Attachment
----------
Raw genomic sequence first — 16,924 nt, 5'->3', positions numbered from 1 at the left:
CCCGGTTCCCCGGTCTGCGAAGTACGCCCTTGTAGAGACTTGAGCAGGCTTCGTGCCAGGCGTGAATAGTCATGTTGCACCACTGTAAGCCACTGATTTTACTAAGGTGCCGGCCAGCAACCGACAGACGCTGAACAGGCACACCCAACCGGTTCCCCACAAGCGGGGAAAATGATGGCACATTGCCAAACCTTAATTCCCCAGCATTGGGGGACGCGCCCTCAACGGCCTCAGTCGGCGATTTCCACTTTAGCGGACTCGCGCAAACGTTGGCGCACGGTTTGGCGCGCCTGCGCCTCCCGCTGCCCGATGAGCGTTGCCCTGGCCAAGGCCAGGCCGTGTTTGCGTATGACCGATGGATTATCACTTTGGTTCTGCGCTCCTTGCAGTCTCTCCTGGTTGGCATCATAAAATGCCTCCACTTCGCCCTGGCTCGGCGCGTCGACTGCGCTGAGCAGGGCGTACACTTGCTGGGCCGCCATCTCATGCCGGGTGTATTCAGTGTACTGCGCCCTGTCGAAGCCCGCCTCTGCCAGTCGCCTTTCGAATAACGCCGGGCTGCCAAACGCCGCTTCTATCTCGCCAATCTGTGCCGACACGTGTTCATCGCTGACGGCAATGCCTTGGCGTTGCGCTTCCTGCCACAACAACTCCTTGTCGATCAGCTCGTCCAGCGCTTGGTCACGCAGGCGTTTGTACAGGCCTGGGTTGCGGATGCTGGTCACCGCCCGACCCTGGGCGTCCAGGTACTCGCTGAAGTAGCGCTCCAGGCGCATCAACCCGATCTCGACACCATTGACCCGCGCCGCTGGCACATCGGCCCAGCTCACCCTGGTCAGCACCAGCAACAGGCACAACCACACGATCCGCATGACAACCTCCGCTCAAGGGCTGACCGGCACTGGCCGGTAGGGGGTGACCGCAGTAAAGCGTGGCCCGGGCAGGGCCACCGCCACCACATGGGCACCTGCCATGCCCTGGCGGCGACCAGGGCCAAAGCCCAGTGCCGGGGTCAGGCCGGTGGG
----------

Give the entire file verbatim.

Raw genomic sequence first — 16,924 nt, 5'->3', positions numbered from 1 at the left:
CCCGGTTCCCCGGTCTGCGAAGTACGCCCTTGTAGAGACTTGAGCAGGCTTCGTGCCAGGCGTGAATAGTCATGTTGCACCACTGTAAGCCACTGATTTTACTAAGGTGCCGGCCAGCAACCGACAGACGCTGAACAGGCACACCCAACCGGTTCCCCACAAGCGGGGAAAATGATGGCACATTGCCAAACCTTAATTCCCCAGCATTGGGGGACGCGCCCTCAACGGCCTCAGTCGGCGATTTCCACTTTAGCGGACTCGCGCAAACGTTGGCGCACGGTTTGGCGCGCCTGCGCCTCCCGCTGCCCGATGAGCGTTGCCCTGGCCAAGGCCAGGCCGTGTTTGCGTATGACCGATGGATTATCACTTTGGTTCTGCGCTCCTTGCAGTCTCTCCTGGTTGGCATCATAAAATGCCTCCACTTCGCCCTGGCTCGGCGCGTCGACTGCGCTGAGCAGGGCGTACACTTGCTGGGCCGCCATCTCATGCCGGGTGTATTCAGTGTACTGCGCCCTGTCGAAGCCCGCCTCTGCCAGTCGCCTTTCGAATAACGCCGGGCTGCCAAACGCCGCTTCTATCTCGCCAATCTGTGCCGACACGTGTTCATCGCTGACGGCAATGCCTTGGCGTTGCGCTTCCTGCCACAACAACTCCTTGTCGATCAGCTCGTCCAGCGCTTGGTCACGCAGGCGTTTGTACAGGCCTGGGTTGCGGATGCTGGTCACCGCCCGACCCTGGGCGTCCAGGTACTCGCTGAAGTAGCGCTCCAGGCGCATCAACCCGATCTCGACACCATTGACCCGCGCCGCTGGCACATCGGCCCAGCTCACCCTGGTCAGCACCAGCAACAGGCACAACCACACGATCCGCATGACAACCTCCGCTCAAGGGCTGACCGGCACTGGCCGGTAGGGGGTGACCGCAGTAAAGCGTGGCCCGGGCAGGGCCACCGCCACCACATGGGCACCTGCCATGCCCTGGCGGCGACCAGGGCCAAAGCCCAGTGCCGGGGTCAGGCCGGTGGG